Relations between circulating microRNAs and atrial fibrillation: data from the Framingham Offspring Study
Department of Medicine, Division of Cardiology; Meyers Primary Care Institute; Department of Quantitative Health Sciences
Cardiology | Cardiovascular Diseases | Molecular Genetics
BACKGROUND: MicroRNA (miRNA) expression in atrial tissue has been implicated in pathologic susceptibility to atrial fibrillation (AF). Nevertheless, data on how circulating levels relate to AF are limited.
OBJECTIVE: The purpose of this study was to test the hypothesis that circulating miRNAs are associated with AF.
METHODS: Among 2445 Framingham Heart Study Offspring participants, we measured the expression of 385 circulating whole blood miRNAs by high-throughput quantitative reverse transcriptase polymerase chain reaction. We related miRNA levels with prevalent and new-onset AF. RESULTS: Mean age of the cohort was 66.3 +/- 8.9 years, and 56% were women; 153 participants had clinically apparent AF at baseline, and 107 developed AF during median follow-up of 5.4 years. miRNA-328 (miR-328) expression was lower among participants with prevalent AF (8.76 cycle threshold) compared to individuals with no AF (7.75 cycle threshold, P < .001). The association between miR-328 and prevalent AF persisted after adjustment for age, sex, and technical covariates (odds ratio 1.21, P = 1.8 x 10(-4)) but was attenuated in analyses adjusting for clinical AF risk factors (odds ratio 1.14, P = .017). In contrast to the associations between miR-328 and prevalent AF, none of the circulating miRNAs were associated with incident AF.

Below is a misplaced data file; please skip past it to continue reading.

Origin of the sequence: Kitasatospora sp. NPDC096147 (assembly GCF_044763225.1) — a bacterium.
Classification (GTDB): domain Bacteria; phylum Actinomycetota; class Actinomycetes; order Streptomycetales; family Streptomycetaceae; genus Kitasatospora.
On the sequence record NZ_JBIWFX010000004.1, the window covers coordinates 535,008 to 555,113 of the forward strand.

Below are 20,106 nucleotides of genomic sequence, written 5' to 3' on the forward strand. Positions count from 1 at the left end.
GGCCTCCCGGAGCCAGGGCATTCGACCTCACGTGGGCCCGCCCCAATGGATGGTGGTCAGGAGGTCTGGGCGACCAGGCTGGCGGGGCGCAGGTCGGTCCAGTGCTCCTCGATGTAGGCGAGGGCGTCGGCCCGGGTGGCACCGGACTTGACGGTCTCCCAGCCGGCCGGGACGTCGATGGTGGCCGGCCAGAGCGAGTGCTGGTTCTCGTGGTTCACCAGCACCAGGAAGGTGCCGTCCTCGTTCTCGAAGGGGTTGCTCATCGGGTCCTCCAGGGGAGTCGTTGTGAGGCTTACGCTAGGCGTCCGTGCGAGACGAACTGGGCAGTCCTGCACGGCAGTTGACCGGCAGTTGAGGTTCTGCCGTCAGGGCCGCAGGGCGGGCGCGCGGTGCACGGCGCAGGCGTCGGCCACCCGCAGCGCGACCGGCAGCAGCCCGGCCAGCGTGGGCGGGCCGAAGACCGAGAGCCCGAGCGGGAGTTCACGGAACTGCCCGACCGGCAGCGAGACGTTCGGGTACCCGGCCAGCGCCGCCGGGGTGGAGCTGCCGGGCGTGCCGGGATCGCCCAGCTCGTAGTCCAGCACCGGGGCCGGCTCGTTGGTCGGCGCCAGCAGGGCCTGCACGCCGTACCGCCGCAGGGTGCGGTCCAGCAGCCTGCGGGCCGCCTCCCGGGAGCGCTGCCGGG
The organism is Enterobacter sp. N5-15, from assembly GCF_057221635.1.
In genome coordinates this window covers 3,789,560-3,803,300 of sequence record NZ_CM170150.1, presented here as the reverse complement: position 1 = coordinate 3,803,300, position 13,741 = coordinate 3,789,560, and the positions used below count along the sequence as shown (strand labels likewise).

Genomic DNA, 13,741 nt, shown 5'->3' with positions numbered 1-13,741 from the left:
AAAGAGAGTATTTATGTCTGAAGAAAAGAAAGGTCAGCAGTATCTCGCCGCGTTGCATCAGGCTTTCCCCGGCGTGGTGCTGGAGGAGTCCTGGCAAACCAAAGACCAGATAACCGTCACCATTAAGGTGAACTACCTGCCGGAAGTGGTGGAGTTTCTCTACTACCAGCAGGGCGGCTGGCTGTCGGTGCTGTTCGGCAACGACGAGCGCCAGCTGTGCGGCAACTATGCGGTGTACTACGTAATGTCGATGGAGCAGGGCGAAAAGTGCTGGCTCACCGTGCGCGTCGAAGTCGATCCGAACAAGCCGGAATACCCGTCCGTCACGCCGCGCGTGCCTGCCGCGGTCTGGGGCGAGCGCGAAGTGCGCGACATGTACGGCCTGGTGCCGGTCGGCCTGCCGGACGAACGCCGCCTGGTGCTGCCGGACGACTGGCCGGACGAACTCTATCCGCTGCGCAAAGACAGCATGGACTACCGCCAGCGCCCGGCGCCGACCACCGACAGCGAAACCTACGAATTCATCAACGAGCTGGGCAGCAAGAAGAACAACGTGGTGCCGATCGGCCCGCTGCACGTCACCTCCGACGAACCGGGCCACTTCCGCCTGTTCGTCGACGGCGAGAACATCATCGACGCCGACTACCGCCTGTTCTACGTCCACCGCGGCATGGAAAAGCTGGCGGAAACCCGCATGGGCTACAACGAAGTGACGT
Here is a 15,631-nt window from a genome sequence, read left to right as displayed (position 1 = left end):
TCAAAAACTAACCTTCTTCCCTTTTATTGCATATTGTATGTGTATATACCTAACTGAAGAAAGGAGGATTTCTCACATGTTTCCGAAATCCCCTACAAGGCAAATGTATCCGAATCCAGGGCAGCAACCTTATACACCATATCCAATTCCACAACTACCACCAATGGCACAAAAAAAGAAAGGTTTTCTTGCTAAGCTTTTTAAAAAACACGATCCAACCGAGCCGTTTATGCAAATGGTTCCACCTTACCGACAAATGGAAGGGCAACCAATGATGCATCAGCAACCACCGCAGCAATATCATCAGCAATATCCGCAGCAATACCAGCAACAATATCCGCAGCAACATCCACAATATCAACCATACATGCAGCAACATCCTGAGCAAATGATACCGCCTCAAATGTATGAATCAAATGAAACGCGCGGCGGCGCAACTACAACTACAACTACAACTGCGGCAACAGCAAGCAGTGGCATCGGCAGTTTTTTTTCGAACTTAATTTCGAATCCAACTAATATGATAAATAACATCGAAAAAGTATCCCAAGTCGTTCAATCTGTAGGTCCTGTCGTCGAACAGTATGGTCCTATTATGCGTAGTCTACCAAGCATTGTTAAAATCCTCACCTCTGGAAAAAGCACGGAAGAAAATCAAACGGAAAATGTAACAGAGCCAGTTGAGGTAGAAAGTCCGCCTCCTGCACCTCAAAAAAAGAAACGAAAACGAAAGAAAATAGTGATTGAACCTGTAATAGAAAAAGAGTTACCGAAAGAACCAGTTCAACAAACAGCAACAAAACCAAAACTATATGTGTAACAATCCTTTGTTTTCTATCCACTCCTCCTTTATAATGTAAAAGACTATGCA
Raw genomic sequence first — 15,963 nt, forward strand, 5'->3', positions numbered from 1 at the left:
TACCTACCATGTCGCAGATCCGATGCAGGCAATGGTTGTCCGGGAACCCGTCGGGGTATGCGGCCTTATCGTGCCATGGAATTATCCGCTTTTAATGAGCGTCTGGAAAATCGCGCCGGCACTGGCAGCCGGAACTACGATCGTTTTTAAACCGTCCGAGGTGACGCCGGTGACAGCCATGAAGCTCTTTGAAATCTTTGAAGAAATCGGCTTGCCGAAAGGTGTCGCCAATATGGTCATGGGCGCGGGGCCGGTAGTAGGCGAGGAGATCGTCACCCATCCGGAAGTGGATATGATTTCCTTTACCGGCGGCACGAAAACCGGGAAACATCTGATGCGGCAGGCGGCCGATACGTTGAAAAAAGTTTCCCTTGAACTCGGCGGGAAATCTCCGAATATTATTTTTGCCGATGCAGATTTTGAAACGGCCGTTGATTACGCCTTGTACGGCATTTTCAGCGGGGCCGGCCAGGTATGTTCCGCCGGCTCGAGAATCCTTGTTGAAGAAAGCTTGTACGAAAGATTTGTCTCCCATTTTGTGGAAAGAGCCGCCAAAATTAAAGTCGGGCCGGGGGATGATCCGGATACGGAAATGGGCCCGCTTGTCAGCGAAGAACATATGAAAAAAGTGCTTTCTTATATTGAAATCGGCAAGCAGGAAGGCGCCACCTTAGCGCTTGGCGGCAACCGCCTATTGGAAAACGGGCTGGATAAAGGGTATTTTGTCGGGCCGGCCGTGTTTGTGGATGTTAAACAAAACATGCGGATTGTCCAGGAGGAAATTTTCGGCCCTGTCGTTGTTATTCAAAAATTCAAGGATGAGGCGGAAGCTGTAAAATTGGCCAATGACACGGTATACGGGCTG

CONCLUSION: Circulating levels of miR-328, a miRNA known to promote atrial electrical remodeling by reducing L-type Ca(2+) channel density, were associated with prevalent AF. Adjustment for risk factors that promote atrial remodeling, including hypertension, attenuated the association between miR-328 and AF, potentially implicating miR-328 as a potential mediator of atrial remodeling and AF vulnerability. reserved.
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Citation: Heart Rhythm. 2014 Apr;11(4):663-9. doi: 10.1016/j.hrthm.2014.01.018. Link to article on publisher's site
McManus, David D.; Lin, Honghuang; Tanriverdi, Kahraman; Quercio, Michael; Yin, Xiaoyan; Larson, Martin G.; Ellinor, Patrick T.; Levy, Daniel; Freedman, Jane E.; and Benjamin, Emelia J., "Relations between circulating microRNAs and atrial fibrillation: data from the Framingham Offspring Study" (2014). Meyers Primary Care Institute Publications and Presentations. 695.